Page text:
Trump gives unwelcome ‘Brexit’ backing

Trump gives unwelcome ‘Brexit’ backing

Flying high: Donald Trump. Source: Wikimedia

Donald Trump, the presumptive Republican nominee for president, is backing Brexit, saying Britain would be “better off” outside the EU and lamenting the impact of migration on Europe.

In what will be seen as a major boost to the “Bremain” campaign, the billionaire, who secured the backing of Republican voters on an anti-immigration platform but is loathed in Europe, said that his “Brexit” support was a personal belief and not a “recommendation”.

“I think the migration has been a horrible thing for Europe,” Trump told Fox News. “A lot of that was pushed by the EU. I would say that they’re better off without it, personally, but I’m not making that as a recommendation. Just my feeling.

“I know Great Britain very well,” Trump opined. “I have a lot of investments there. I would say that they’re better off without it. But I want them to make their own decision.”

Last month the highly respected President Barack Obama came out in favour of the UK remaining in the 28-member bloc last month, giving the Bremain camp a huge boost.

Obama warned during a visit to Britain that London would suffer from leaving the EU and drop to “the back of the queue” for any trade deal with the US.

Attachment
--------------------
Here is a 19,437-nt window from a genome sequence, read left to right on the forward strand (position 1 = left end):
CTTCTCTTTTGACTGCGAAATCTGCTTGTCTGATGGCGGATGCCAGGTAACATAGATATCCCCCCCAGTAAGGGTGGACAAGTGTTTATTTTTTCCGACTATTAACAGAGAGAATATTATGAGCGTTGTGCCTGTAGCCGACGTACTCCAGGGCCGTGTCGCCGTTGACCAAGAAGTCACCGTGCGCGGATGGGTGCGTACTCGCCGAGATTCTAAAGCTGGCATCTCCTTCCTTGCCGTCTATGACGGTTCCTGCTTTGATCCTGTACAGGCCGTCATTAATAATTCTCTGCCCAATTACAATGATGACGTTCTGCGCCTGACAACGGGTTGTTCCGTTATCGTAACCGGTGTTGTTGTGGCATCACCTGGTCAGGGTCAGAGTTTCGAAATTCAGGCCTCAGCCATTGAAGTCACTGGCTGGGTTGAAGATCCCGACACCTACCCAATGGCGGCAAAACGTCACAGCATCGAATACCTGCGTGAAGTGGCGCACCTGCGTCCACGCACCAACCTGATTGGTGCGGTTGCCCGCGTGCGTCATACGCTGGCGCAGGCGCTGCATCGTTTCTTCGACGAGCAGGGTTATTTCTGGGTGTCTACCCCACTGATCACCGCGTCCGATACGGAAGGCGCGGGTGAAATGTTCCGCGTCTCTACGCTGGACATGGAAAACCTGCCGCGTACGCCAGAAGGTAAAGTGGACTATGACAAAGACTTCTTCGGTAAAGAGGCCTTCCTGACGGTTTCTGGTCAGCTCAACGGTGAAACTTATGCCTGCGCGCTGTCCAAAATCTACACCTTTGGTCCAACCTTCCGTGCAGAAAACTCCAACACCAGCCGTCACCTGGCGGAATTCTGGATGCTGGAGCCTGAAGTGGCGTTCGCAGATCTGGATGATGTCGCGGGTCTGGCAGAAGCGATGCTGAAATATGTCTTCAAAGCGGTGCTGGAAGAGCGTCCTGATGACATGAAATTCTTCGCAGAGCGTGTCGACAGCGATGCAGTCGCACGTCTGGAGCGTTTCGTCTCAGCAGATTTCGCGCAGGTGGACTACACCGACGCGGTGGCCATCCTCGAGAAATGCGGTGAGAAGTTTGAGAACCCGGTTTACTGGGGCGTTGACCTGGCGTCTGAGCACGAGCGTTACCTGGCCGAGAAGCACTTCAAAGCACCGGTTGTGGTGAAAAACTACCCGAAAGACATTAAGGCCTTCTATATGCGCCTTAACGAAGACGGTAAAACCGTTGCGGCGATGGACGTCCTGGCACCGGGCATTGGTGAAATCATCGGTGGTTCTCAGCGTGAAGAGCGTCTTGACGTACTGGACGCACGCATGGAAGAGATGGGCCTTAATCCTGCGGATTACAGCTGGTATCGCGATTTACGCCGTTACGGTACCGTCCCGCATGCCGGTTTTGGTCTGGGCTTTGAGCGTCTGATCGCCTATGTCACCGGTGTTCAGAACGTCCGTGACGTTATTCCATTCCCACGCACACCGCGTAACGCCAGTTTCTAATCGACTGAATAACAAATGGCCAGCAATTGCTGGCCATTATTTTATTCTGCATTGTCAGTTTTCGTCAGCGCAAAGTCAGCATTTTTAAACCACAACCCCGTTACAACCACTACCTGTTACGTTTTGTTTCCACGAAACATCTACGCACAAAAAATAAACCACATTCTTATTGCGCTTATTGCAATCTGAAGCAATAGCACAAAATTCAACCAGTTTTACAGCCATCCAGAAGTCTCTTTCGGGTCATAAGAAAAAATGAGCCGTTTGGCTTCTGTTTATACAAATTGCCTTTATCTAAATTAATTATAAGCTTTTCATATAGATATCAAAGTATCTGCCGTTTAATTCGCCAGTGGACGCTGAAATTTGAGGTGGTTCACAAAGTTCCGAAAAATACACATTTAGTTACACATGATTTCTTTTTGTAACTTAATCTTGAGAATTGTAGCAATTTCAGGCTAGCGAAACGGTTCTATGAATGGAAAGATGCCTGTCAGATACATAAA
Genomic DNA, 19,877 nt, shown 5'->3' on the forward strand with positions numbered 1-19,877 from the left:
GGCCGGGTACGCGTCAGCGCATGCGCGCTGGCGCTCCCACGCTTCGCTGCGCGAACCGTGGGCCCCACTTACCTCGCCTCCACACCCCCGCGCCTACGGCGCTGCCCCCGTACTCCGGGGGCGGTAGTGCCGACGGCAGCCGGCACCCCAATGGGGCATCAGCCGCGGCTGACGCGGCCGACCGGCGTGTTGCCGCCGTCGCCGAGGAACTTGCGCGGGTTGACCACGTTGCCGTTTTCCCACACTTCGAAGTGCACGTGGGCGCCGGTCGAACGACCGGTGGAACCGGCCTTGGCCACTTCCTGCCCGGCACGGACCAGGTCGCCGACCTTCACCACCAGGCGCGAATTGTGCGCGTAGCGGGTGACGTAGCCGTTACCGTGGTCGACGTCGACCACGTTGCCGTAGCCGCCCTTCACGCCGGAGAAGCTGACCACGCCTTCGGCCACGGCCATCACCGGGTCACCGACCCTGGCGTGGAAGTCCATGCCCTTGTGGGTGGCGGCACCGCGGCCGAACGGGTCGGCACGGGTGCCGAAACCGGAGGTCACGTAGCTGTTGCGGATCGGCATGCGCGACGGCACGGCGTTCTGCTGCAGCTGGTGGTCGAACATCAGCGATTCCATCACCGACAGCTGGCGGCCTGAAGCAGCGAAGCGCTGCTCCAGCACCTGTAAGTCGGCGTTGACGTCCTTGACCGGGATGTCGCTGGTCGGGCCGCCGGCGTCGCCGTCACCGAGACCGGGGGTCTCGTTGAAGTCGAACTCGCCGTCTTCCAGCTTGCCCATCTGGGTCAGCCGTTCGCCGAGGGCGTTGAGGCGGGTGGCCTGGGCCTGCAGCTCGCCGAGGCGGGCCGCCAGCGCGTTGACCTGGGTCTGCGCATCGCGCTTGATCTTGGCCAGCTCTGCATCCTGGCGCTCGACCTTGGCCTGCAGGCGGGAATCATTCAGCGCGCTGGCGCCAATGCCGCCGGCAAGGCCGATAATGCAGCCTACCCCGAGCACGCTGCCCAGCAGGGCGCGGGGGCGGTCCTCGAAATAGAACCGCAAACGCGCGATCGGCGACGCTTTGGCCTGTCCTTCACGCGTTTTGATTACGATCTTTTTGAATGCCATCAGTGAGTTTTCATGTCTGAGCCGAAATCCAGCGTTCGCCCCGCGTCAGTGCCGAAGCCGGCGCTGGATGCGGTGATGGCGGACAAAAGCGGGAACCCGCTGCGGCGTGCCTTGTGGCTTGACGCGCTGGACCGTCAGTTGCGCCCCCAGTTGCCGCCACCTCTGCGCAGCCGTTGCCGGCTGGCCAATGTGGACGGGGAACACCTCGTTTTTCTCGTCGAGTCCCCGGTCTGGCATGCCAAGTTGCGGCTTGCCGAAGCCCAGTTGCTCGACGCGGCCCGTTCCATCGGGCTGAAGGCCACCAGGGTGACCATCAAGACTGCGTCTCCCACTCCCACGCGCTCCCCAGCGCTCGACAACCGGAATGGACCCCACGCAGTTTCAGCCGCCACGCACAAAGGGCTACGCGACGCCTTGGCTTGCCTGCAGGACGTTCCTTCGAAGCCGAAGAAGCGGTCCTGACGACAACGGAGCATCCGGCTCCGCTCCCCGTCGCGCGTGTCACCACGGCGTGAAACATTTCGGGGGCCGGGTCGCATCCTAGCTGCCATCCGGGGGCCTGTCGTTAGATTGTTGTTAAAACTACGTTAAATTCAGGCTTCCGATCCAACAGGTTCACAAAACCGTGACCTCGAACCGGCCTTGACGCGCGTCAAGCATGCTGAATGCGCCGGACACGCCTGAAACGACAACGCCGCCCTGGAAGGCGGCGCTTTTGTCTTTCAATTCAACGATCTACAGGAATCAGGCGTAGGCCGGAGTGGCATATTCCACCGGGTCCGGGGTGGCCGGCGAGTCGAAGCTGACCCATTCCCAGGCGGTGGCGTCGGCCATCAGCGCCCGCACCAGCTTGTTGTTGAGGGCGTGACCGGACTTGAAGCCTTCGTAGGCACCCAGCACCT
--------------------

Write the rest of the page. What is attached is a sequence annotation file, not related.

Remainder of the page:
In contrast, backing from Trump is probably seen as unwelcome as an endorsement from Robert Mugabe or Bashar al-Assad in the Brexit camp. The anti-EU lobby is acquiring some increasingly dubious support, not least from the leader of France’s far-right Front National, Marine Le Pen, and sinister media mogul Rupert Murdoch.

British Prime Minister David Cameron had previously denounced Trump for his “stupid, divisive and wrong” suggestion last December that the US should ban Muslims from entering the country. But Cameron toned down the criticism after it appeared Trump might reach the White House. Asked whether he would apologise, Cameron said he stood by his criticism, adding: “Knowing the gruelling nature of the primaries, what you have to go through to go on and represent your party in a general election, anyone who makes it through that deserves our respect.”

The Republican frontrunner, who benefited this week from his last two rivals withdrawing from the race, has previously declined to comment on the June 23 referendum. Only this week, “the Donald” criticised Obama for coming out against Brexit, telling the Daily Mail the current president should be “more neutral” on the debate.

“I didn’t think it was a good thing for him to do it,” he said earlier in the week. “I would say that I’m not going to give Britain any advice, but I know there are a lot of people that are very, very much against being in the EU.”

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